August 6, 2023

WordPress 5.3 and Large Image Uploads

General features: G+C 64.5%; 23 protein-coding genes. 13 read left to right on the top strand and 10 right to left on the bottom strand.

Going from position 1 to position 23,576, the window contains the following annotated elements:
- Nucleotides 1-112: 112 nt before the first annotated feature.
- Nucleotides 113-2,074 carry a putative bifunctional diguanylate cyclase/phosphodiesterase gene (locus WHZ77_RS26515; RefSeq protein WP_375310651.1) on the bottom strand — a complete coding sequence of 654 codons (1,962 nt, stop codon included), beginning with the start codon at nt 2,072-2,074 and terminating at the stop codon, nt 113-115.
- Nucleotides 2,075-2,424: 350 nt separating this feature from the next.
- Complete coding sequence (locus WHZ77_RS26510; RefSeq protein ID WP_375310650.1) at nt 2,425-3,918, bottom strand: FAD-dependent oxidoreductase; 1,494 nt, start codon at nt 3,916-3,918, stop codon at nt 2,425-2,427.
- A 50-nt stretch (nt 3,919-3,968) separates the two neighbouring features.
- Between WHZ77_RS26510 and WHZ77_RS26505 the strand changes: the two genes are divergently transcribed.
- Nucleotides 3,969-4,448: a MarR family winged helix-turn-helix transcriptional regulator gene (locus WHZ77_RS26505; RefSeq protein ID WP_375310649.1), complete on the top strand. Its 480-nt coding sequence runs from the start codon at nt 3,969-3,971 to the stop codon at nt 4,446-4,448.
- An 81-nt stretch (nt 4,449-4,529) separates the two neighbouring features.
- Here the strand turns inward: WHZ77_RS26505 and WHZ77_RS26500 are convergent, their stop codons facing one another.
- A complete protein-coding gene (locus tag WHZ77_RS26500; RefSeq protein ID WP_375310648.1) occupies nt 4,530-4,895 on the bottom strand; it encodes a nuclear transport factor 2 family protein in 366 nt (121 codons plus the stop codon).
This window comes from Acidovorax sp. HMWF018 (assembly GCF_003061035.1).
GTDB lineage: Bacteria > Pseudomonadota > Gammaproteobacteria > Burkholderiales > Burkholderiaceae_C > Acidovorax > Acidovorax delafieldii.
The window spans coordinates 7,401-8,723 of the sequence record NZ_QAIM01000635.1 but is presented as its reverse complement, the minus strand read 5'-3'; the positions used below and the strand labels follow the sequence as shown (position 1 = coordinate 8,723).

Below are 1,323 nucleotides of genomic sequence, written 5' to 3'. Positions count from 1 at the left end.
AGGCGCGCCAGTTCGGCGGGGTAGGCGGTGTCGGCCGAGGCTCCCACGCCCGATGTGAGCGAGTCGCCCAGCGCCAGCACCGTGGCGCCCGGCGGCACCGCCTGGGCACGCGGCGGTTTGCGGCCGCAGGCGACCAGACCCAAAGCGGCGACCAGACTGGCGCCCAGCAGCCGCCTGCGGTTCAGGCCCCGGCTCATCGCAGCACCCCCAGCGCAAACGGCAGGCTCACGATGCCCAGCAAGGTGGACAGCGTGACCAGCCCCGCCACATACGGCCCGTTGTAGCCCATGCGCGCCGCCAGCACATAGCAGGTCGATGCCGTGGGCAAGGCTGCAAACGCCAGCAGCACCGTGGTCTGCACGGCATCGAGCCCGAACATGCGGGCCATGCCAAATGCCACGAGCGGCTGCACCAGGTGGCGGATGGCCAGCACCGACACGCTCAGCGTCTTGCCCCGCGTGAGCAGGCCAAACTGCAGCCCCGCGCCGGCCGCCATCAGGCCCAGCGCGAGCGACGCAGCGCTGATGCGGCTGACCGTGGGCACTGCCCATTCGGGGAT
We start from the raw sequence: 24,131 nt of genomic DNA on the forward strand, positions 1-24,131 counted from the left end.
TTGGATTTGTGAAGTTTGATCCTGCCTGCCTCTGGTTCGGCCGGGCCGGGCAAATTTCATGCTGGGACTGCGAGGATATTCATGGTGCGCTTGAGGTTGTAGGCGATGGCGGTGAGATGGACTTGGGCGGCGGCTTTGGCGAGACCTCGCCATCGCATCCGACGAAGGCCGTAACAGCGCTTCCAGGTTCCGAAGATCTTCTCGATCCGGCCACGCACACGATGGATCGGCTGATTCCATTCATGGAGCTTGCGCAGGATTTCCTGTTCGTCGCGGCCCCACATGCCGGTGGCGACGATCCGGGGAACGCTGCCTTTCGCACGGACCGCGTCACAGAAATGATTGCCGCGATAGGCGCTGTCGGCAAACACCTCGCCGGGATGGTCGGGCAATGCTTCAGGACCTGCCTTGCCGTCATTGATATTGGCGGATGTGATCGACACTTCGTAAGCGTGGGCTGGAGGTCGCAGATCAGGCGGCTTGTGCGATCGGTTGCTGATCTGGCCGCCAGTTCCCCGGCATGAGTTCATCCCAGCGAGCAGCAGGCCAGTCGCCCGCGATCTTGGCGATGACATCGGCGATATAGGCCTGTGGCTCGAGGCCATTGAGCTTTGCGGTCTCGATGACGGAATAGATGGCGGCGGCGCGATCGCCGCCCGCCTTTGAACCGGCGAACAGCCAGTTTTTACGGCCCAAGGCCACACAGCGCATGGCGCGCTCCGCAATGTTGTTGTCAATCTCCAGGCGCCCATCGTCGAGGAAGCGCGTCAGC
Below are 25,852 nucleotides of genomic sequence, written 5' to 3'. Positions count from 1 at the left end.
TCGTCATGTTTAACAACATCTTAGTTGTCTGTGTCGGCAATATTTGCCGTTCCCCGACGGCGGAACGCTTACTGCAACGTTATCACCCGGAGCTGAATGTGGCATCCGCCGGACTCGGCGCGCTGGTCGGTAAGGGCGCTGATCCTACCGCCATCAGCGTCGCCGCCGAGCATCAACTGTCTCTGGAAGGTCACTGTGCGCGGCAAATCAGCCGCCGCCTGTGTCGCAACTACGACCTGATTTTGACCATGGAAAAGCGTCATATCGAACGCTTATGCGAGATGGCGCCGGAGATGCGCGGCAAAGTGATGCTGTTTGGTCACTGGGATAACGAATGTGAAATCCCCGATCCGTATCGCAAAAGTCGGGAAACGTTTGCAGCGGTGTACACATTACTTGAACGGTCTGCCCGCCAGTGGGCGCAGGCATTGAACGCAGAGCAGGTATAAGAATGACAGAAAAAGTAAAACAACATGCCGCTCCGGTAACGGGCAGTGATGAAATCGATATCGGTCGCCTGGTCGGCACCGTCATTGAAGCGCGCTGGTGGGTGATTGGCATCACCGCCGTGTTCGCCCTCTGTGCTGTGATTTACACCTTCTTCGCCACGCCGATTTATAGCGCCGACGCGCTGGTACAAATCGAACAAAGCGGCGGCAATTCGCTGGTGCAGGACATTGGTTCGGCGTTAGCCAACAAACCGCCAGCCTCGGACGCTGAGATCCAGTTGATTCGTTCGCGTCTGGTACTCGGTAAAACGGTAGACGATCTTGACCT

WordPress version 5.3 released last week. In this release, there are changes in the way WordPress handles very large image uploads. The post WordPress 5.3 and Large Image Uploads appeared first on HighEdWebTech. I’ve been seeing a lot of Twitter accounts, both regular user accounts as well as brand accounts, using fancy, math and other symbol fonts in their tweets. These characters are all legal, and part of the Unicode standard. Akin to using a screenshot from a notes app in your tweet, we should take a closer look at these characters. On one hand, I get it. These characters can make your tweet stand out and breathe some life into your message copy. This comes with a catch though. Those special characters can break accessibility. This includes being able to be read by screen readers and other speech tools. Here’s an example I’ve seen recently. I want to be clear that I’m not attacking them, just using them as reference. Go Cavs! Celebrating ???????????????????? seasons!#Cavs50 x #WelcomeHome — Cleveland Cavaliers (@cavs) September 28, 2019 Why is this bad? In that tweet from the Cleveland Cavaliers, you can see the word “fifty” is actually small caps unicode characters. It’s a cool effect, but it can wreak havoc in screen readers. Why are these characters bad? First, they were designed as mathematical and other symbols, so screen readers either skip them (which happens when I use my Mac’s speech feature) or read out to the user the symbol equivalent. You can see a great example in this video: You ???????????????????? it's ????????????ℯ to ???????????????????? your tweets and usernames ???????????????? ????????????. But have you ???????????????????????????????? to what it ???????????????????????? ???????????????? with assistive technologies like ????????????????????????????????????? — Kent C. Dodds ???? (@kentcdodds) January 9, 2019 What about using Emojis in your tweets? They are fine to use as they have descriptions and when used in a tweet and read by a screenreader, can be described correctly so the user knows what they are. I don’t have an alternative to suggest. Some people have talked about Twitter supporting Markdown,  which would be nice for formatting but doesn’t address the special Unicode character issue. I also don’t think Twitter will remove Unicode support, as there are legitimate use cases for the characters. I write all that to say this: think about your audience and if you do in fact need to use these special characters in your tweet. Can you get  by with an image (using Twitter image alt descriptions), emoji or other method? All of those options are better for accessibility than straight up Unicode characters in some cases. The post Are special characters in your tweets breaking accessibility? appeared first on HighEdWebTech.

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